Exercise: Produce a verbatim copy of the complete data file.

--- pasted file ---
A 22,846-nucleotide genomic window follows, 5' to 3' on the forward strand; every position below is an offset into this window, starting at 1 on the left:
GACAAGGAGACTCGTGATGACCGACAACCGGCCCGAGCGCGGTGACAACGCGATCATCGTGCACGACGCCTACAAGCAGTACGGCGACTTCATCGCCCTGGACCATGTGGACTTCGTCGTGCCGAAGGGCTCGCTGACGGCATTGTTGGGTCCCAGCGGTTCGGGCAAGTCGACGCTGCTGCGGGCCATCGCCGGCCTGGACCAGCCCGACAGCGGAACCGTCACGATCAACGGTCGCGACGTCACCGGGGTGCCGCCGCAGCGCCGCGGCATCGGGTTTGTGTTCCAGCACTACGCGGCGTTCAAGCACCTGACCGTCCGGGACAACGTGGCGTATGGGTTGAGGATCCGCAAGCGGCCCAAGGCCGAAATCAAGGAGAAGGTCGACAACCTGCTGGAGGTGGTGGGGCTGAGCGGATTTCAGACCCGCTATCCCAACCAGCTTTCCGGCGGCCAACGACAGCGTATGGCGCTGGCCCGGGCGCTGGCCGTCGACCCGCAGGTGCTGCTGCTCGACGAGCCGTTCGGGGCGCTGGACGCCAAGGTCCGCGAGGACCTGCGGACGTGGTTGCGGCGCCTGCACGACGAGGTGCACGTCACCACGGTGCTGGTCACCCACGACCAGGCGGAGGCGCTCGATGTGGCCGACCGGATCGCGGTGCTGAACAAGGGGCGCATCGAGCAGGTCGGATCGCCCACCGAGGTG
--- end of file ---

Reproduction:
A 22,846-nucleotide genomic window follows, 5' to 3' on the forward strand; every position below is an offset into this window, starting at 1 on the left:
GACAAGGAGACTCGTGATGACCGACAACCGGCCCGAGCGCGGTGACAACGCGATCATCGTGCACGACGCCTACAAGCAGTACGGCGACTTCATCGCCCTGGACCATGTGGACTTCGTCGTGCCGAAGGGCTCGCTGACGGCATTGTTGGGTCCCAGCGGTTCGGGCAAGTCGACGCTGCTGCGGGCCATCGCCGGCCTGGACCAGCCCGACAGCGGAACCGTCACGATCAACGGTCGCGACGTCACCGGGGTGCCGCCGCAGCGCCGCGGCATCGGGTTTGTGTTCCAGCACTACGCGGCGTTCAAGCACCTGACCGTCCGGGACAACGTGGCGTATGGGTTGAGGATCCGCAAGCGGCCCAAGGCCGAAATCAAGGAGAAGGTCGACAACCTGCTGGAGGTGGTGGGGCTGAGCGGATTTCAGACCCGCTATCCCAACCAGCTTTCCGGCGGCCAACGACAGCGTATGGCGCTGGCCCGGGCGCTGGCCGTCGACCCGCAGGTGCTGCTGCTCGACGAGCCGTTCGGGGCGCTGGACGCCAAGGTCCGCGAGGACCTGCGGACGTGGTTGCGGCGCCTGCACGACGAGGTGCACGTCACCACGGTGCTGGTCACCCACGACCAGGCGGAGGCGCTCGATGTGGCCGACCGGATCGCGGTGCTGAACAAGGGGCGCATCGAGCAGGTCGGATCGCCCACCGAGGTG